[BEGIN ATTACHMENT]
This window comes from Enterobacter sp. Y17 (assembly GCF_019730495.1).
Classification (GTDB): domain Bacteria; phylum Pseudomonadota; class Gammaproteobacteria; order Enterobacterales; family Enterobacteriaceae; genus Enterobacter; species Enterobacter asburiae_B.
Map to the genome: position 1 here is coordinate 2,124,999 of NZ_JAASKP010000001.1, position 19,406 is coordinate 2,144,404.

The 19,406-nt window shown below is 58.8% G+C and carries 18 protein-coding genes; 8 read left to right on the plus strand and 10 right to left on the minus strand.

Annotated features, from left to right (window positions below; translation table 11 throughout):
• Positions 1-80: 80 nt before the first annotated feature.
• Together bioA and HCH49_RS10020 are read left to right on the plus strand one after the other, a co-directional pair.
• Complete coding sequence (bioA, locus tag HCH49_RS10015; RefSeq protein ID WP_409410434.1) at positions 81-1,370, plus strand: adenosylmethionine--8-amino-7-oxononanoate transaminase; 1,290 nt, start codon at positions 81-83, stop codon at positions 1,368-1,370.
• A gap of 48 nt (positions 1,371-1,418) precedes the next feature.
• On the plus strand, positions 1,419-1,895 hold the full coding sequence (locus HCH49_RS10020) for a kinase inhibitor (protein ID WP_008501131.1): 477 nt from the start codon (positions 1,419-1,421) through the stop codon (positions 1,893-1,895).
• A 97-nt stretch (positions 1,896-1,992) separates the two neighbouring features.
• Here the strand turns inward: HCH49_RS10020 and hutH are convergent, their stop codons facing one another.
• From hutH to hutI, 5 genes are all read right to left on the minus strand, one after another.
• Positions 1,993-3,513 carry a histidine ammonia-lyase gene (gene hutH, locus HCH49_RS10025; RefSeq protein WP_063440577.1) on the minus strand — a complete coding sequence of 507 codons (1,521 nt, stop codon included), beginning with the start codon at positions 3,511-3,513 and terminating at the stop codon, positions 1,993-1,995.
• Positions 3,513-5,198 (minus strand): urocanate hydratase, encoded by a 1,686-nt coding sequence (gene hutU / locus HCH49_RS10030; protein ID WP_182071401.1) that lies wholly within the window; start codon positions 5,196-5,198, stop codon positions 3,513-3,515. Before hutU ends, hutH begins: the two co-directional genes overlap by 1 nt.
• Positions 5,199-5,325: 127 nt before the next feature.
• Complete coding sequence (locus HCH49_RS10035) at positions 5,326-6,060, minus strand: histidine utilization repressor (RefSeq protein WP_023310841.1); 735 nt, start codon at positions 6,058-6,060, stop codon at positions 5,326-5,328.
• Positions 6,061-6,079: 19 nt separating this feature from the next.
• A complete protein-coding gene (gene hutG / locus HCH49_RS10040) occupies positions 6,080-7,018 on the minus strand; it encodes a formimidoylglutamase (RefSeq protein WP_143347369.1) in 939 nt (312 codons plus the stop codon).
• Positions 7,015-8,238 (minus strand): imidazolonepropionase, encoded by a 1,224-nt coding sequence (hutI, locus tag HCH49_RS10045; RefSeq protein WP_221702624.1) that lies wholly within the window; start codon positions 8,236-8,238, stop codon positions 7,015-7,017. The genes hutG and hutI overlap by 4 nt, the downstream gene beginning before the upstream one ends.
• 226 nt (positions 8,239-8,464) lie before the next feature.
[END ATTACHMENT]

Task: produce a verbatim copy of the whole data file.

This window comes from Enterobacter sp. Y17 (assembly GCF_019730495.1).
Classification (GTDB): domain Bacteria; phylum Pseudomonadota; class Gammaproteobacteria; order Enterobacterales; family Enterobacteriaceae; genus Enterobacter; species Enterobacter asburiae_B.
Map to the genome: position 1 here is coordinate 2,124,999 of NZ_JAASKP010000001.1, position 19,406 is coordinate 2,144,404.

The 19,406-nt window shown below is 58.8% G+C and carries 18 protein-coding genes; 8 read left to right on the plus strand and 10 right to left on the minus strand.

Annotated features, from left to right (window positions below; translation table 11 throughout):
• Positions 1-80: 80 nt before the first annotated feature.
• Together bioA and HCH49_RS10020 are read left to right on the plus strand one after the other, a co-directional pair.
• Complete coding sequence (bioA, locus tag HCH49_RS10015; RefSeq protein ID WP_409410434.1) at positions 81-1,370, plus strand: adenosylmethionine--8-amino-7-oxononanoate transaminase; 1,290 nt, start codon at positions 81-83, stop codon at positions 1,368-1,370.
• A gap of 48 nt (positions 1,371-1,418) precedes the next feature.
• On the plus strand, positions 1,419-1,895 hold the full coding sequence (locus HCH49_RS10020) for a kinase inhibitor (protein ID WP_008501131.1): 477 nt from the start codon (positions 1,419-1,421) through the stop codon (positions 1,893-1,895).
• A 97-nt stretch (positions 1,896-1,992) separates the two neighbouring features.
• Here the strand turns inward: HCH49_RS10020 and hutH are convergent, their stop codons facing one another.
• From hutH to hutI, 5 genes are all read right to left on the minus strand, one after another.
• Positions 1,993-3,513 carry a histidine ammonia-lyase gene (gene hutH, locus HCH49_RS10025; RefSeq protein WP_063440577.1) on the minus strand — a complete coding sequence of 507 codons (1,521 nt, stop codon included), beginning with the start codon at positions 3,511-3,513 and terminating at the stop codon, positions 1,993-1,995.
• Positions 3,513-5,198 (minus strand): urocanate hydratase, encoded by a 1,686-nt coding sequence (gene hutU / locus HCH49_RS10030; protein ID WP_182071401.1) that lies wholly within the window; start codon positions 5,196-5,198, stop codon positions 3,513-3,515. Before hutU ends, hutH begins: the two co-directional genes overlap by 1 nt.
• Positions 5,199-5,325: 127 nt before the next feature.
• Complete coding sequence (locus HCH49_RS10035) at positions 5,326-6,060, minus strand: histidine utilization repressor (RefSeq protein WP_023310841.1); 735 nt, start codon at positions 6,058-6,060, stop codon at positions 5,326-5,328.
• Positions 6,061-6,079: 19 nt separating this feature from the next.
• A complete protein-coding gene (gene hutG / locus HCH49_RS10040) occupies positions 6,080-7,018 on the minus strand; it encodes a formimidoylglutamase (RefSeq protein WP_143347369.1) in 939 nt (312 codons plus the stop codon).
• Positions 7,015-8,238 (minus strand): imidazolonepropionase, encoded by a 1,224-nt coding sequence (hutI, locus tag HCH49_RS10045; RefSeq protein WP_221702624.1) that lies wholly within the window; start codon positions 8,236-8,238, stop codon positions 7,015-7,017. The genes hutG and hutI overlap by 4 nt, the downstream gene beginning before the upstream one ends.
• 226 nt (positions 8,239-8,464) lie before the next feature.